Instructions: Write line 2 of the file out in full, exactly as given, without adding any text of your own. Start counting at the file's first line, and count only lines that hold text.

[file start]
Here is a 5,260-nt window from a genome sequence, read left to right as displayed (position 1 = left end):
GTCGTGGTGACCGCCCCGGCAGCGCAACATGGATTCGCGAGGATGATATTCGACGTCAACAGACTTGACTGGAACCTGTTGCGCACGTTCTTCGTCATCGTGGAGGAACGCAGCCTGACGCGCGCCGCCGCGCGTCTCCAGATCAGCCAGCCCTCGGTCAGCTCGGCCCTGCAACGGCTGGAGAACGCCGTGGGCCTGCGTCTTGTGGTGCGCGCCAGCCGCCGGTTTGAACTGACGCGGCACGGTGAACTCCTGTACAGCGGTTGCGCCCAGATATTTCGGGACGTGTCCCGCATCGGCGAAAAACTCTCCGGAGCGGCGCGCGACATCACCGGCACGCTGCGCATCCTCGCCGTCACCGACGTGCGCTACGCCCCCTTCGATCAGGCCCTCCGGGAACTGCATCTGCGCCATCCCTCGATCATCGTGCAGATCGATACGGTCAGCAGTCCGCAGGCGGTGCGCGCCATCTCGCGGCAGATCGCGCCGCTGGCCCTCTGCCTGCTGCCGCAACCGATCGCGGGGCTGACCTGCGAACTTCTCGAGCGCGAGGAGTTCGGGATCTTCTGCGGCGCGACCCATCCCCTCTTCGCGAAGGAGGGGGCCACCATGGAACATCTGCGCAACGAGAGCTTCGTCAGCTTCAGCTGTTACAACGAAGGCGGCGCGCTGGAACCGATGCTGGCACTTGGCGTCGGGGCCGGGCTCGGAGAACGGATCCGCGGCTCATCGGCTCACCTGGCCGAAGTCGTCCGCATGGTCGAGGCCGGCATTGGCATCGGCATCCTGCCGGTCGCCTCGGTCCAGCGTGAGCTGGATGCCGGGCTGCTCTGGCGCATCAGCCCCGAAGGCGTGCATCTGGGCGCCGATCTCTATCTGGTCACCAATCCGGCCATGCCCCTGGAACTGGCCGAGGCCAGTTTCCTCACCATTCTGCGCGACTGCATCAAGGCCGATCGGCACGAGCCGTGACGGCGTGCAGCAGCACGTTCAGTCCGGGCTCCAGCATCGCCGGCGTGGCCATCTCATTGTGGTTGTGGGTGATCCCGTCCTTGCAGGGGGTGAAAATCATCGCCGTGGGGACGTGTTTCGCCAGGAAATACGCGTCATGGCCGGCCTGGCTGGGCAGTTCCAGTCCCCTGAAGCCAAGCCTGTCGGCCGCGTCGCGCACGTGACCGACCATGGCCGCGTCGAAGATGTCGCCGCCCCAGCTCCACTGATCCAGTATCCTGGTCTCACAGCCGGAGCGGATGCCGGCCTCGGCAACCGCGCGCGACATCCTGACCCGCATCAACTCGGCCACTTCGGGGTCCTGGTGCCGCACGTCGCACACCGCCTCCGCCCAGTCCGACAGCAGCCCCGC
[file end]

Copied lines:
GTCGTGGTGACCGCCCCGGCAGCGCAACATGGATTCGCGAGGATGATATTCGACGTCAACAGACTTGACTGGAACCTGTTGCGCACGTTCTTCGTCATCGTGGAGGAACGCAGCCTGACGCGCGCCGCCGCGCGTCTCCAGATCAGCCAGCCCTCGGTCAGCTCGGCCCTGCAACGGCTGGAGAACGCCGTGGGCCTGCGTCTTGTGGTGCGCGCCAGCCGCCGGTTTGAACTGACGCGGCACGGTGAACTCCTGTACAGCGGTTGCGCCCAGATATTTCGGGACGTGTCCCGCATCGGCGAAAAACTCTCCGGAGCGGCGCGCGACATCACCGGCACGCTGCGCATCCTCGCCGTCACCGACGTGCGCTACGCCCCCTTCGATCAGGCCCTCCGGGAACTGCATCTGCGCCATCCCTCGATCATCGTGCAGATCGATACGGTCAGCAGTCCGCAGGCGGTGCGCGCCATCTCGCGGCAGATCGCGCCGCTGGCCCTCTGCCTGCTGCCGCAACCGATCGCGGGGCTGACCTGCGAACTTCTCGAGCGCGAGGAGTTCGGGATCTTCTGCGGCGCGACCCATCCCCTCTTCGCGAAGGAGGGGGCCACCATGGAACATCTGCGCAACGAGAGCTTCGTCAGCTTCAGCTGTTACAACGAAGGCGGCGCGCTGGAACCGATGCTGGCACTTGGCGTCGGGGCCGGGCTCGGAGAACGGATCCGCGGCTCATCGGCTCACCTGGCCGAAGTCGTCCGCATGGTCGAGGCCGGCATTGGCATCGGCATCCTGCCGGTCGCCTCGGTCCAGCGTGAGCTGGATGCCGGGCTGCTCTGGCGCATCAGCCCCGAAGGCGTGCATCTGGGCGCCGATCTCTATCTGGTCACCAATCCGGCCATGCCCCTGGAACTGGCCGAGGCCAGTTTCCTCACCATTCTGCGCGACTGCATCAAGGCCGATCGGCACGAGCCGTGACGGCGTGCAGCAGCACGTTCAGTCCGGGCTCCAGCATCGCCGGCGTGGCCATCTCATTGTGGTTGTGGGTGATCCCGTCCTTGCAGGGGGTGAAAATCATCGCCGTGGGGACGTGTTTCGCCAGGAAATACGCGTCATGGCCGGCCTGGCTGGGCAGTTCCAGTCCCCTGAAGCCAAGCCTGTCGGCCGCGTCGCGCACGTGACCGACCATGGCCGCGTCGAAGATGTCGCCGCCCCAGCTCCACTGATCCAGTATCCTGGTCTCACAGCCGGAGCGGATGCCGGCCTCGGCAACCGCGCGCGACATCCTGACCCGCATCAACTCGGCCACTTCGGGGTCCTGGTGCCGCACGTCGCACACCGCCTCCGCCCAGTCCGACAGCAGCCCCGC